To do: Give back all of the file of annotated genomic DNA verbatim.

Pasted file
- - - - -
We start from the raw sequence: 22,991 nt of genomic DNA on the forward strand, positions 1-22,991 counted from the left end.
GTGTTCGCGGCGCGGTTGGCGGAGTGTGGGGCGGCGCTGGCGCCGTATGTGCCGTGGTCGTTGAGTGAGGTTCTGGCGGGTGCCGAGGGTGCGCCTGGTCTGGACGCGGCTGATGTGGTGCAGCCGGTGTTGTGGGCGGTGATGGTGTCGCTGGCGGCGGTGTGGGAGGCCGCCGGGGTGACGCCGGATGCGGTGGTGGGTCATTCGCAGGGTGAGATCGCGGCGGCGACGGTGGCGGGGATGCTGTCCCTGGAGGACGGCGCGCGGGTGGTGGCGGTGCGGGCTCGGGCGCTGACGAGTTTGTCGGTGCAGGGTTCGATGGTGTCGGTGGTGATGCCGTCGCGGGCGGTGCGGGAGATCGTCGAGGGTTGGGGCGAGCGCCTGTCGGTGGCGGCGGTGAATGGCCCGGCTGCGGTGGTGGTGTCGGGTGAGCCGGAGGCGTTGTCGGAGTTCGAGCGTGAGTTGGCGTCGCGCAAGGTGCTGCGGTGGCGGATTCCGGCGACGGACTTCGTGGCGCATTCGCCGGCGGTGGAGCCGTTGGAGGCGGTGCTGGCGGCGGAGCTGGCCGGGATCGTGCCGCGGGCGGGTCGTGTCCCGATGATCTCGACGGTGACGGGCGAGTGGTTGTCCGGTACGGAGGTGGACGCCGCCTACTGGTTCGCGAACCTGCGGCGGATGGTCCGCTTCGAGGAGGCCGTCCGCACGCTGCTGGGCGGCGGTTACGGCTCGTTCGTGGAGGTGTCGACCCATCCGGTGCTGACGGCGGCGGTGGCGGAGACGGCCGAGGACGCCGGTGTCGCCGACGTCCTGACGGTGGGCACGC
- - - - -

We start from the raw sequence: 22,991 nt of genomic DNA on the forward strand, positions 1-22,991 counted from the left end.
GTGTTCGCGGCGCGGTTGGCGGAGTGTGGGGCGGCGCTGGCGCCGTATGTGCCGTGGTCGTTGAGTGAGGTTCTGGCGGGTGCCGAGGGTGCGCCTGGTCTGGACGCGGCTGATGTGGTGCAGCCGGTGTTGTGGGCGGTGATGGTGTCGCTGGCGGCGGTGTGGGAGGCCGCCGGGGTGACGCCGGATGCGGTGGTGGGTCATTCGCAGGGTGAGATCGCGGCGGCGACGGTGGCGGGGATGCTGTCCCTGGAGGACGGCGCGCGGGTGGTGGCGGTGCGGGCTCGGGCGCTGACGAGTTTGTCGGTGCAGGGTTCGATGGTGTCGGTGGTGATGCCGTCGCGGGCGGTGCGGGAGATCGTCGAGGGTTGGGGCGAGCGCCTGTCGGTGGCGGCGGTGAATGGCCCGGCTGCGGTGGTGGTGTCGGGTGAGCCGGAGGCGTTGTCGGAGTTCGAGCGTGAGTTGGCGTCGCGCAAGGTGCTGCGGTGGCGGATTCCGGCGACGGACTTCGTGGCGCATTCGCCGGCGGTGGAGCCGTTGGAGGCGGTGCTGGCGGCGGAGCTGGCCGGGATCGTGCCGCGGGCGGGTCGTGTCCCGATGATCTCGACGGTGACGGGCGAGTGGTTGTCCGGTACGGAGGTGGACGCCGCCTACTGGTTCGCGAACCTGCGGCGGATGGTCCGCTTCGAGGAGGCCGTCCGCACGCTGCTGGGCGGCGGTTACGGCTCGTTCGTGGAGGTGTCGACCCATCCGGTGCTGACGGCGGCGGTGGCGGAGACGGCCGAGGACGCCGGTGTCGCCGACGTCCTGACGGTGGGCACGC